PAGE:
Queensland’s crime watchdog asked to do a puppy’s job
It’s an abuse to use a body set up to investigate serious crime to probe a public service leak, Ross Fitzgerald writes.
During the Bjelke-Petersen era, Tony Fitzgerald, QC, saved Queensland from years of National Party corruption. Fitzgerald’s courage and personal sacrifice was an inspiration to a generation of Queenslanders who wanted honesty in public administration. He changed Queensland for the better.
The recommendations of Fitzgerald’s landmark report shook up the state, and rightly so. One of his key recommendations was the establishment of a corruption-fighting body now called the Crime and Misconduct Commission. It was a body designed to carry on his work and put the fear of God into corrupt police and politicians.
To do its job the CMC was given extraordinary powers to deal with organised crime and corruption. One of these powers, under section 75 of the Crime and Misconduct Act, allows the CMC to force witnesses to attend and give evidence before a ”star chamber”-style hearing at which witnesses are compelled to give evidence under oath. Failure to comply with the CMC directive is an offence which carries a year’s imprisonment.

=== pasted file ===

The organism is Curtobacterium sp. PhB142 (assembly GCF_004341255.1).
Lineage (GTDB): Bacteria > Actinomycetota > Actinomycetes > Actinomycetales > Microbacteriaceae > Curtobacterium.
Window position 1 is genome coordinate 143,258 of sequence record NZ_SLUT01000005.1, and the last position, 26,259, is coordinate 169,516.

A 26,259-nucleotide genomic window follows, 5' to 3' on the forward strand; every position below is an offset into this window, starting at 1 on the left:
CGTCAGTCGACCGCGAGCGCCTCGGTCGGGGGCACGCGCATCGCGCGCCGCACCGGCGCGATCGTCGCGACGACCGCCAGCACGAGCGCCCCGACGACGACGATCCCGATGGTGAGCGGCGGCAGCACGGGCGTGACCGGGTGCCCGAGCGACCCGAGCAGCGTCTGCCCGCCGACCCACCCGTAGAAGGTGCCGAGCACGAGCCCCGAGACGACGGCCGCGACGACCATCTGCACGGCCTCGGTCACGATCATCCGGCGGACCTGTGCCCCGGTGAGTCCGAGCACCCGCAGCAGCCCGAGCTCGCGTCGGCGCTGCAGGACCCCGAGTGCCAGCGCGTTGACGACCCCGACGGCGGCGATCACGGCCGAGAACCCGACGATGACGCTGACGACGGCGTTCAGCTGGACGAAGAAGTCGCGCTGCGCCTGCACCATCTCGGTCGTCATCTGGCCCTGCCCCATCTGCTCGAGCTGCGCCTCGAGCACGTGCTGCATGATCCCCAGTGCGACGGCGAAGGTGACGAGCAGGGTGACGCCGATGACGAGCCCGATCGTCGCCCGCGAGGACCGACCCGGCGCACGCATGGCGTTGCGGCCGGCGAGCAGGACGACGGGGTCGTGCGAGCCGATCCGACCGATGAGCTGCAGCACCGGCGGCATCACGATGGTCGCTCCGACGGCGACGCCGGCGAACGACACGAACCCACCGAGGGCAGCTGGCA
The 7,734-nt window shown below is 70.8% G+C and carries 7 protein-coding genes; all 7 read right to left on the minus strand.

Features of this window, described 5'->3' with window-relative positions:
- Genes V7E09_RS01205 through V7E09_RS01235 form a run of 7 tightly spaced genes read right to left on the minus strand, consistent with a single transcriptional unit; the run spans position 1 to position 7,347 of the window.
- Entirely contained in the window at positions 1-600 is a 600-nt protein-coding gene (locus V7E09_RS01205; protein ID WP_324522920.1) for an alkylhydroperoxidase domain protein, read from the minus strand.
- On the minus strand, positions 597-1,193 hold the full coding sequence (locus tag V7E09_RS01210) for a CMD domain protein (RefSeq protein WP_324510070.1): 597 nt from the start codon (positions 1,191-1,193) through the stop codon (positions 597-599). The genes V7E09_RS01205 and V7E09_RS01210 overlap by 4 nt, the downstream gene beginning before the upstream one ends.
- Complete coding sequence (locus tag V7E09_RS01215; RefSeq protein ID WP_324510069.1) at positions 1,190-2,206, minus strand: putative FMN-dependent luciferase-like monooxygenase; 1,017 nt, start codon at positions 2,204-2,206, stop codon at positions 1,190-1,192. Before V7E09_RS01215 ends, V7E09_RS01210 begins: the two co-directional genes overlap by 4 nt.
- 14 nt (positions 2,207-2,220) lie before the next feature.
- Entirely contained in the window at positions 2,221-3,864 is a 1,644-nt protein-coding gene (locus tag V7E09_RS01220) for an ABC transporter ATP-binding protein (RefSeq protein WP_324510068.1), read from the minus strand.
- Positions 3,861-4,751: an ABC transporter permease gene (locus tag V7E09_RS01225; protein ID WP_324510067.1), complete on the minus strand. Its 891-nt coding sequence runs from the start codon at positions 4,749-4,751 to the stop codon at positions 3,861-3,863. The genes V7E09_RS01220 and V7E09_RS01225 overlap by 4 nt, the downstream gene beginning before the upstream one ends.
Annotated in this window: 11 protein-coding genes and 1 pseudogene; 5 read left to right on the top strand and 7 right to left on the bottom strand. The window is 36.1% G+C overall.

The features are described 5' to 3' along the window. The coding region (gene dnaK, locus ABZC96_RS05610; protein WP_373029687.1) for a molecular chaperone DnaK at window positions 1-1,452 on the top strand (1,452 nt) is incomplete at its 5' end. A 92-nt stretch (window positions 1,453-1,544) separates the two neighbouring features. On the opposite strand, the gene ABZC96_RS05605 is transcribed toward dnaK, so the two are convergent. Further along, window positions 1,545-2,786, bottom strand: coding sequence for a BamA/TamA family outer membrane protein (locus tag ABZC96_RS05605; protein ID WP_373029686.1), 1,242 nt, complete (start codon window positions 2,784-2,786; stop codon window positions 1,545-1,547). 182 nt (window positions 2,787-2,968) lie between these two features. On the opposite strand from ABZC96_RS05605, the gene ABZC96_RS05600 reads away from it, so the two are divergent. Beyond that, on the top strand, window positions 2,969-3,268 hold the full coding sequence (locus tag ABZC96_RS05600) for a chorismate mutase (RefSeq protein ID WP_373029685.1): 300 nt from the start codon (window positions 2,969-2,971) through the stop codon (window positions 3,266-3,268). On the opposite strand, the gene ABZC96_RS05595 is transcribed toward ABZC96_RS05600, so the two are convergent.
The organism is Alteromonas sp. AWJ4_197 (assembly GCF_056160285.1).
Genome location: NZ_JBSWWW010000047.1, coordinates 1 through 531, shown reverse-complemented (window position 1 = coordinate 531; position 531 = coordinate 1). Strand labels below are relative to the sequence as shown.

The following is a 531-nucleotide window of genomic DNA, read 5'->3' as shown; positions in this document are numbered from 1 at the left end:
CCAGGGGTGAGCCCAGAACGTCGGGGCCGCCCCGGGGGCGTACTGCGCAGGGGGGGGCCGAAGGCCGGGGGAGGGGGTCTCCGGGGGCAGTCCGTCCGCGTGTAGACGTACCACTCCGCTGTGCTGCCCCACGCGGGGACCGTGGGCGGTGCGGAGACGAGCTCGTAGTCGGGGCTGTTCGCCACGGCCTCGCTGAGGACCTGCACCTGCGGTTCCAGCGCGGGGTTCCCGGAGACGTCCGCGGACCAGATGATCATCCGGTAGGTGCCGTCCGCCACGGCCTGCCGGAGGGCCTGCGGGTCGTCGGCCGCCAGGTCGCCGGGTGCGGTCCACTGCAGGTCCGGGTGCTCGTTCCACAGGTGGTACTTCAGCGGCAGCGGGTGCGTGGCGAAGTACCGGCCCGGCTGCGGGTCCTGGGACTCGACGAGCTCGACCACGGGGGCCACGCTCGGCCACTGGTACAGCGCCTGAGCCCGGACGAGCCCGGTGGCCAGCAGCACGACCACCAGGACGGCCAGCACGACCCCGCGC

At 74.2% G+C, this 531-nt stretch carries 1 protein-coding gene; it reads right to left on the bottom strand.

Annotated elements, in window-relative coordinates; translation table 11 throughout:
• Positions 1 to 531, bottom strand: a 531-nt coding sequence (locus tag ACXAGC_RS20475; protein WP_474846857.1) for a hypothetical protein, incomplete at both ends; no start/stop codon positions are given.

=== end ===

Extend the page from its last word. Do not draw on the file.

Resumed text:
A lawyer may be present with a witness but is unable to make representations or intervene in the CMC’s line of questioning. While the answers cannot be used by the CMC in any later court proceedings, any lie can result in a charge of perjury, which carries a penalty of seven years’ imprisonment.
These draconian star-chamber powers are a denial of natural justice but were designed to get to the heart of corruption and serious crime.
Now the Campbell Newman government is accusing the watchdog of wrongly injecting itself into the political arena and has announced an independent review of the CMC. A nasty case involving the former Bligh government may just prove that Newman is right and justify changes to the law. In 2010 and 2011 The Courier-Mail’s political reporter, Steven Wardill, published a series of stories from leaks within the Queensland government’s export arm, Trade and Investment Queensland. The leaked stories were an embarrassment to Anna Bligh and her state Labor government and in particular to Ian Fletcher, then director-general of the Department of Employment, Economic Development and Innovation, and his deputy, Mark Birmingham. Both men were responsible for the supervision of Trade and Investment Queensland.
The leaks covered such topics as the extension of the lease for the Los Angeles trade office; $10,000 worth of supposedly ”Buy Local” T-shirts made in Bangladesh and planned trade trips of Bligh government ministers, including the premier.
The most serious leak centred on whether Fletcher had misled a Queensland parliamentary estimates committee hearing on the timing of the renewal of the lease of the LA trade office. Opposition questioning had focused on why the lease had been renewed when the Queensland government had decided to move its commissioner and office to Latin America. As a result of a Wardill story, Fletcher was forced to correct his evidence before the committee.